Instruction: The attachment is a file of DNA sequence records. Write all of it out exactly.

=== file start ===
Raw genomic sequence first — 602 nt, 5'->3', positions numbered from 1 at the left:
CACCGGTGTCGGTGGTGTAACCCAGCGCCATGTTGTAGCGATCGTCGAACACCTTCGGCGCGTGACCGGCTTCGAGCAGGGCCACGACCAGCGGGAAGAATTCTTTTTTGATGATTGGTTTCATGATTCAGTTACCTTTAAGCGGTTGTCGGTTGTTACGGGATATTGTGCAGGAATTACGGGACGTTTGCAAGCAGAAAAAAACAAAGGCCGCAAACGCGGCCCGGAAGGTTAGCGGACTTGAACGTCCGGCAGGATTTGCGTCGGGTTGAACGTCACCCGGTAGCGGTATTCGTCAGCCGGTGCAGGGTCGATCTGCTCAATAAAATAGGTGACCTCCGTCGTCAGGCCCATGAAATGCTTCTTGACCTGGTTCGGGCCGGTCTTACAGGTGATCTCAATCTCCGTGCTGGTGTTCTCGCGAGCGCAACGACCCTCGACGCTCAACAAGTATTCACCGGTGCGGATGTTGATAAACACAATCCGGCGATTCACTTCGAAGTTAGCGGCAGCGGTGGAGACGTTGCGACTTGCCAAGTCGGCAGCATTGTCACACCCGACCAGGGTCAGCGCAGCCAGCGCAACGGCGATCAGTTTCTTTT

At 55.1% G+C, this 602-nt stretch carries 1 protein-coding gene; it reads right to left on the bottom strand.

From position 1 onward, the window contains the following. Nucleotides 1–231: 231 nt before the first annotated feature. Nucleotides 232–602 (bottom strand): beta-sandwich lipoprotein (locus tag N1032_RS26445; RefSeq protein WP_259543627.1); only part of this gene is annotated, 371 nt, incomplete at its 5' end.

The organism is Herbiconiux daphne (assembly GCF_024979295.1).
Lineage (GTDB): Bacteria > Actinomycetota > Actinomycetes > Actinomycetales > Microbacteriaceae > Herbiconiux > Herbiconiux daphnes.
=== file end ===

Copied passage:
Raw genomic sequence first — 602 nt, 5'->3', positions numbered from 1 at the left:
CACCGGTGTCGGTGGTGTAACCCAGCGCCATGTTGTAGCGATCGTCGAACACCTTCGGCGCGTGACCGGCTTCGAGCAGGGCCACGACCAGCGGGAAGAATTCTTTTTTGATGATTGGTTTCATGATTCAGTTACCTTTAAGCGGTTGTCGGTTGTTACGGGATATTGTGCAGGAATTACGGGACGTTTGCAAGCAGAAAAAAACAAAGGCCGCAAACGCGGCCCGGAAGGTTAGCGGACTTGAACGTCCGGCAGGATTTGCGTCGGGTTGAACGTCACCCGGTAGCGGTATTCGTCAGCCGGTGCAGGGTCGATCTGCTCAATAAAATAGGTGACCTCCGTCGTCAGGCCCATGAAATGCTTCTTGACCTGGTTCGGGCCGGTCTTACAGGTGATCTCAATCTCCGTGCTGGTGTTCTCGCGAGCGCAACGACCCTCGACGCTCAACAAGTATTCACCGGTGCGGATGTTGATAAACACAATCCGGCGATTCACTTCGAAGTTAGCGGCAGCGGTGGAGACGTTGCGACTTGCCAAGTCGGCAGCATTGTCACACCCGACCAGGGTCAGCGCAGCCAGCGCAACGGCGATCAGTTTCTTTT

At 55.1% G+C, this 602-nt stretch carries 1 protein-coding gene; it reads right to left on the bottom strand.

From position 1 onward, the window contains the following. Nucleotides 1–231: 231 nt before the first annotated feature. Nucleotides 232–602 (bottom strand): beta-sandwich lipoprotein (locus tag N1032_RS26445; RefSeq protein WP_259543627.1); only part of this gene is annotated, 371 nt, incomplete at its 5' end.

The organism is Herbiconiux daphne (assembly GCF_024979295.1).
Lineage (GTDB): Bacteria > Actinomycetota > Actinomycetes > Actinomycetales > Microbacteriaceae > Herbiconiux > Herbiconiux daphnes.